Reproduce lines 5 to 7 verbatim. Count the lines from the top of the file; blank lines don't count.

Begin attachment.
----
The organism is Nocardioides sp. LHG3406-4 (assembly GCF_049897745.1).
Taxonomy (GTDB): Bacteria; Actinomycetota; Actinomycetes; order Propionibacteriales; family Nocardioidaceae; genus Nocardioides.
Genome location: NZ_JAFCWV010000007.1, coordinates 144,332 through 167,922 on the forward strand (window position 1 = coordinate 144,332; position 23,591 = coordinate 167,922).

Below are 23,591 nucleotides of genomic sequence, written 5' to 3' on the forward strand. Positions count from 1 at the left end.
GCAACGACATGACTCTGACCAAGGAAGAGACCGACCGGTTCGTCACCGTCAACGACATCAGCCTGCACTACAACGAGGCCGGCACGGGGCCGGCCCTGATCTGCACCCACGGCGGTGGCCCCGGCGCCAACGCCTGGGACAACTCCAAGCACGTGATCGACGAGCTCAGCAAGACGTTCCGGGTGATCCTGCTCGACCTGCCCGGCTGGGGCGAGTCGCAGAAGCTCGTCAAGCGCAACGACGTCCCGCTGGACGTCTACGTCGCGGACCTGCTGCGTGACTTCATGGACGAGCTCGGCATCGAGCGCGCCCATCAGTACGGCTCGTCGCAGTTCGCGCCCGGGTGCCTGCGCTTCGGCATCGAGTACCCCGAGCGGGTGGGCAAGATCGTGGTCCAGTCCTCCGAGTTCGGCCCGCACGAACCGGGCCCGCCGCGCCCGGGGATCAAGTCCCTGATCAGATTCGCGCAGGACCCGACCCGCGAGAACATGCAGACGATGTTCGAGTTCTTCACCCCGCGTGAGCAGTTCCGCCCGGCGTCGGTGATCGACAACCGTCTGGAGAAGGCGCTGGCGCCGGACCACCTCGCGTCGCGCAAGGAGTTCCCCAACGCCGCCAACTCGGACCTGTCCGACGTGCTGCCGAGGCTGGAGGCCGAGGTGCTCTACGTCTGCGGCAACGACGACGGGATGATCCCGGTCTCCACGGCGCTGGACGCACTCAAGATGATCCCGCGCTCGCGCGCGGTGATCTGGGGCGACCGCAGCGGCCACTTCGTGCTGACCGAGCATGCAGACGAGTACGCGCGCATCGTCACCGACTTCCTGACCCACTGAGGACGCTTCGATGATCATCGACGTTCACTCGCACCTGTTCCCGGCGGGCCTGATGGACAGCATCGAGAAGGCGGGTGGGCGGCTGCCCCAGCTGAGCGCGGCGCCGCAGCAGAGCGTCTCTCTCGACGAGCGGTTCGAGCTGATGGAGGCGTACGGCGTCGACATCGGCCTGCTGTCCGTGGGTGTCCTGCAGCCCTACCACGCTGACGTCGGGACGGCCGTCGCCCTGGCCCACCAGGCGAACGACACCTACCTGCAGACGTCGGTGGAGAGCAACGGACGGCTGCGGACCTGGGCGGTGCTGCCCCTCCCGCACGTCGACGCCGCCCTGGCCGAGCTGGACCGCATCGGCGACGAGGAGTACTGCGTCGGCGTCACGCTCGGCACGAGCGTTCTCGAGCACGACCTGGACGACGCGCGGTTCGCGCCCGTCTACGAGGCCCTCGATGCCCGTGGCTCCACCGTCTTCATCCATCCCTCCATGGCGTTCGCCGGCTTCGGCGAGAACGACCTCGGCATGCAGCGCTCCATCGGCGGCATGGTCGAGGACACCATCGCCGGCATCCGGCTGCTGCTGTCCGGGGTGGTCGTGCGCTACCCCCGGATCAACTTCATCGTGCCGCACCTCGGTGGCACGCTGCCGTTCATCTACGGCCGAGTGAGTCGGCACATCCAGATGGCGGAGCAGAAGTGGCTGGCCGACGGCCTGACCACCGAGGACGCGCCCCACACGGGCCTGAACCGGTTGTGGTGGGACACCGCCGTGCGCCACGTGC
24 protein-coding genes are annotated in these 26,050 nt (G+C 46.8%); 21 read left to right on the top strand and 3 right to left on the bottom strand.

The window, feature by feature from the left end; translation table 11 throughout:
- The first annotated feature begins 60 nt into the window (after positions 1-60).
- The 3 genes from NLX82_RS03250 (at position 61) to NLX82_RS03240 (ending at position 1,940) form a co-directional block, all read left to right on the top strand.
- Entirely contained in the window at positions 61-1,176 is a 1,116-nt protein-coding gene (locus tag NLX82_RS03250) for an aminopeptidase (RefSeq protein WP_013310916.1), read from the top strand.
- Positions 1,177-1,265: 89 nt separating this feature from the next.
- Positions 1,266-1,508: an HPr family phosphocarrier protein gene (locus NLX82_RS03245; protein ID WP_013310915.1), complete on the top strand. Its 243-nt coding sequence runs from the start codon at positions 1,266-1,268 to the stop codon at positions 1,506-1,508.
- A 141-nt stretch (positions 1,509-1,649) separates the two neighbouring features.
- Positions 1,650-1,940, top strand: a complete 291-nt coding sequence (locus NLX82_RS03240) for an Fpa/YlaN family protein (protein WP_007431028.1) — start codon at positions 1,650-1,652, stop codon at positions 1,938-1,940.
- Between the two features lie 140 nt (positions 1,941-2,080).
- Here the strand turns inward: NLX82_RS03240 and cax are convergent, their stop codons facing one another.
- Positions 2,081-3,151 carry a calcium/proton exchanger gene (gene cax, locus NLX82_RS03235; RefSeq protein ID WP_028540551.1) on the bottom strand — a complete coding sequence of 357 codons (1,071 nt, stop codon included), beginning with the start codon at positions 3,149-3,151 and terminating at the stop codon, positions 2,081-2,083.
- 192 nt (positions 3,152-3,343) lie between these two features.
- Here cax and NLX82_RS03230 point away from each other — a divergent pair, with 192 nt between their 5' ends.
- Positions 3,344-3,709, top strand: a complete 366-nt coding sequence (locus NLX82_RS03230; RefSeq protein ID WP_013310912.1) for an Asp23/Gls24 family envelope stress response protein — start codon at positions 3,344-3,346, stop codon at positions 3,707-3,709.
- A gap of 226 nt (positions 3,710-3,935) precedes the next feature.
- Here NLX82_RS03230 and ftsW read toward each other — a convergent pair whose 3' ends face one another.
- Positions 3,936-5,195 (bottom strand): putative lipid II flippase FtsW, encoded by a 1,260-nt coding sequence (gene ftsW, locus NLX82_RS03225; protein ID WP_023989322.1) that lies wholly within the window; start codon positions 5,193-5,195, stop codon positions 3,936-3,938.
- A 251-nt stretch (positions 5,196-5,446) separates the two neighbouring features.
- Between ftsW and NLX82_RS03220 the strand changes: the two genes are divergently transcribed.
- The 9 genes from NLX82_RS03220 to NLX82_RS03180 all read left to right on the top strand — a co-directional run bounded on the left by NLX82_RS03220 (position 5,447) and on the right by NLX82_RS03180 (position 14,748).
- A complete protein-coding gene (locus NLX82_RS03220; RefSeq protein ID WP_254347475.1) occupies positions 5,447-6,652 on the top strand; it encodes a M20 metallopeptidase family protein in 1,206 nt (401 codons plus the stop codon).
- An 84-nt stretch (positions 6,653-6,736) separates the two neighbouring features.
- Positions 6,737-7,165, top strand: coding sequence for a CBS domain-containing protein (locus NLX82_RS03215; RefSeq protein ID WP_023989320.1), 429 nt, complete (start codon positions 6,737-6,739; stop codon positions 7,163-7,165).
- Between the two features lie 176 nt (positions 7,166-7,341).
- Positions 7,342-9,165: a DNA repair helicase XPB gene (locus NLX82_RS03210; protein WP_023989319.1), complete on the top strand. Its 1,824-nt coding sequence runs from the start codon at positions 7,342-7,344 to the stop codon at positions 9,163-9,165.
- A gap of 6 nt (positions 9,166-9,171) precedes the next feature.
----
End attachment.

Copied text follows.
GCAACGACATGACTCTGACCAAGGAAGAGACCGACCGGTTCGTCACCGTCAACGACATCAGCCTGCACTACAACGAGGCCGGCACGGGGCCGGCCCTGATCTGCACCCACGGCGGTGGCCCCGGCGCCAACGCCTGGGACAACTCCAAGCACGTGATCGACGAGCTCAGCAAGACGTTCCGGGTGATCCTGCTCGACCTGCCCGGCTGGGGCGAGTCGCAGAAGCTCGTCAAGCGCAACGACGTCCCGCTGGACGTCTACGTCGCGGACCTGCTGCGTGACTTCATGGACGAGCTCGGCATCGAGCGCGCCCATCAGTACGGCTCGTCGCAGTTCGCGCCCGGGTGCCTGCGCTTCGGCATCGAGTACCCCGAGCGGGTGGGCAAGATCGTGGTCCAGTCCTCCGAGTTCGGCCCGCACGAACCGGGCCCGCCGCGCCCGGGGATCAAGTCCCTGATCAGATTCGCGCAGGACCCGACCCGCGAGAACATGCAGACGATGTTCGAGTTCTTCACCCCGCGTGAGCAGTTCCGCCCGGCGTCGGTGATCGACAACCGTCTGGAGAAGGCGCTGGCGCCGGACCACCTCGCGTCGCGCAAGGAGTTCCCCAACGCCGCCAACTCGGACCTGTCCGACGTGCTGCCGAGGCTGGAGGCCGAGGTGCTCTACGTCTGCGGCAACGACGACGGGATGATCCCGGTCTCCACGGCGCTGGACGCACTCAAGATGATCCCGCGCTCGCGCGCGGTGATCTGGGGCGACCGCAGCGGCCACTTCGTGCTGACCGAGCATGCAGACGAGTACGCGCGCATCGTCACCGACTTCCTGACCCACTGAGGACGCTTCGATGATCATCGACGTTCACTCGCACCTGTTCCCGGCGGGCCTGATGGACAGCATCGAGAAGGCGGGTGGGCGGCTGCCCCAGCTGAGCGCGGCGCCGCAGCAGAGCGTCTCTCTCGACGAGCGGTTCGAGCTGATGGAGGCGTACGGCGTCGACATCGGCCTGCTGTCCGTGGGTGTCCTGCAGCCCTACCACGCTGACGTCGGGACGGCCGTCGCCCTGGCCCACCAGGCGAACGACACCTACCTGCAGACGTCGGTGGAGAGCAACGGACGGCTGCGGACCTGGGCGGTGCTGCCCCTCCCGCACGTCGACGCCGCCCTGGCCGAGCTGGACCGCATCGGCGACGAGGAGTACTGCGTCGGCGTCACGCTCGGCACGAGCGTTCTCGAGCACGACCTGGACGACGCGCGGTTCGCGCCCGTCTACGAGGCCCTCGATGCCCGTGGCTCCACCGTCTTCATCCATCCCTCCATGGCGTTCGCCGGCTTCGGCGAGAACGACCTCGGCATGCAGCGCTCCATCGGCGGCATGGTCGAGGACACCATCGCCGGCATCCGGCTGCTGCTGTCCGGGGTGGTCGTGCGCTACCCCCGGATCAACTTCATCGTGCCGCACCTCGGTGGCACGCTGCCGTTCATCTACGGCCGAGTGAGTCGGCACATCCAGATGGCGGAGCAGAAGTGGCTGGCCGACGGCCTGACCACCGAGGACGCGCCCCACACGGGCCTGAACCGGTTGTGGTGGGACACCGCCGTGCGCCACGTGC
24 protein-coding genes are annotated in these 26,050 nt (G+C 46.8%); 21 read left to right on the top strand and 3 right to left on the bottom strand.

The window, feature by feature from the left end; translation table 11 throughout: